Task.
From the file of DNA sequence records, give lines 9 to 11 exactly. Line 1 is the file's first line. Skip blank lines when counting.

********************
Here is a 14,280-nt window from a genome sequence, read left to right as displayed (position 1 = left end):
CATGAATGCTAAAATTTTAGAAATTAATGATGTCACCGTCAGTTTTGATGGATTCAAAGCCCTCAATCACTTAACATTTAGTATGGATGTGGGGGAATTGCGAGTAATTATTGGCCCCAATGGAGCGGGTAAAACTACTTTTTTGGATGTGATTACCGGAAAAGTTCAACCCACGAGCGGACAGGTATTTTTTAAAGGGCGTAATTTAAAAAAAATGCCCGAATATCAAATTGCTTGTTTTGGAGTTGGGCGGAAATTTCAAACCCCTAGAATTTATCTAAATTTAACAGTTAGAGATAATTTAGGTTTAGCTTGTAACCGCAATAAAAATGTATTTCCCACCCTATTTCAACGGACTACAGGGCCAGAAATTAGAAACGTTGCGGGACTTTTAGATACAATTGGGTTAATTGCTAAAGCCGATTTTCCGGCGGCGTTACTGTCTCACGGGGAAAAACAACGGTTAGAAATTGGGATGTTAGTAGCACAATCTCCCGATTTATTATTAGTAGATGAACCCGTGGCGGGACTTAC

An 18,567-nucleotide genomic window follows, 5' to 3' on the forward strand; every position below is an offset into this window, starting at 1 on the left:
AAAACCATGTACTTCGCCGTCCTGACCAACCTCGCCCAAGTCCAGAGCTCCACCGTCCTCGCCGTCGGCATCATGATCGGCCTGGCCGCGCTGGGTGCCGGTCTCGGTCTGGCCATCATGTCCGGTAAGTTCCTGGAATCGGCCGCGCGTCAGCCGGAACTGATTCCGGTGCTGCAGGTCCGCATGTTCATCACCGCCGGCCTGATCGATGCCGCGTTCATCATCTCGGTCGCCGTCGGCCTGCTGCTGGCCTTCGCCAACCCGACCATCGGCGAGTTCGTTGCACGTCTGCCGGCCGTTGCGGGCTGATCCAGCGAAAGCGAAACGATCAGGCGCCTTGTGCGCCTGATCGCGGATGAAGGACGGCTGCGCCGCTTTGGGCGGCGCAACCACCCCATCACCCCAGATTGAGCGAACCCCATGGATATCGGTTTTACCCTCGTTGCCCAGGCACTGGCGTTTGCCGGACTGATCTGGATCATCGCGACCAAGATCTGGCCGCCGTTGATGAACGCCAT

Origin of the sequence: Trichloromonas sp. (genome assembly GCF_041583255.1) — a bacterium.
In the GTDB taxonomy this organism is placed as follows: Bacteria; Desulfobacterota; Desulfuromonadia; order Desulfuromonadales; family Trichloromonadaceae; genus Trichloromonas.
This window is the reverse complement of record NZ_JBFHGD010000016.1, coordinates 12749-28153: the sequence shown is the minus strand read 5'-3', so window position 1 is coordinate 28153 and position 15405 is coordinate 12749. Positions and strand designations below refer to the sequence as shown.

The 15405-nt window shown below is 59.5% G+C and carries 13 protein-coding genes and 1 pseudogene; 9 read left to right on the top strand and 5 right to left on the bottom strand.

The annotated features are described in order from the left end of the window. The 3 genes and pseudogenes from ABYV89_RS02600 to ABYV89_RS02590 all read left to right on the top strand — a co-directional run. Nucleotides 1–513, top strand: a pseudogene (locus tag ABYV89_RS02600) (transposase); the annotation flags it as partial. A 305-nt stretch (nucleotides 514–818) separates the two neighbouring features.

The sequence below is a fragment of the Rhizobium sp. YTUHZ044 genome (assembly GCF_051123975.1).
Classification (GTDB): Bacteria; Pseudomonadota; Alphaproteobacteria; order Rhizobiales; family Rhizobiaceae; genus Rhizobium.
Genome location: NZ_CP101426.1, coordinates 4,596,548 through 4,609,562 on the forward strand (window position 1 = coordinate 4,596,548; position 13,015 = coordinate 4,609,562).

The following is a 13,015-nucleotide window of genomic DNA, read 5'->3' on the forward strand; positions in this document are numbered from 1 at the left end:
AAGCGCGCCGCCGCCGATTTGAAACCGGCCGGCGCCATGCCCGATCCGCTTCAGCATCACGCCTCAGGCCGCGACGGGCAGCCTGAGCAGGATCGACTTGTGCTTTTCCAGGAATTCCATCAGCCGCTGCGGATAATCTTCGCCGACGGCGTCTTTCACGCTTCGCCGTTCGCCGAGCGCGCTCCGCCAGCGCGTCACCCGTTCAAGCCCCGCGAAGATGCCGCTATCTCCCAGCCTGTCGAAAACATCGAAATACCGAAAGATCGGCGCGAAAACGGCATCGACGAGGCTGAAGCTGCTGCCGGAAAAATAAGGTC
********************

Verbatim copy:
The annotated features are described in order from the left end of the window. The 3 genes and pseudogenes from ABYV89_RS02600 to ABYV89_RS02590 all read left to right on the top strand — a co-directional run. Nucleotides 1–513, top strand: a pseudogene (locus tag ABYV89_RS02600) (transposase); the annotation flags it as partial. A 305-nt stretch (nucleotides 514–818) separates the two neighbouring features.

The sequence below is a fragment of the Rhizobium sp. YTUHZ044 genome (assembly GCF_051123975.1).
Classification (GTDB): Bacteria; Pseudomonadota; Alphaproteobacteria; order Rhizobiales; family Rhizobiaceae; genus Rhizobium.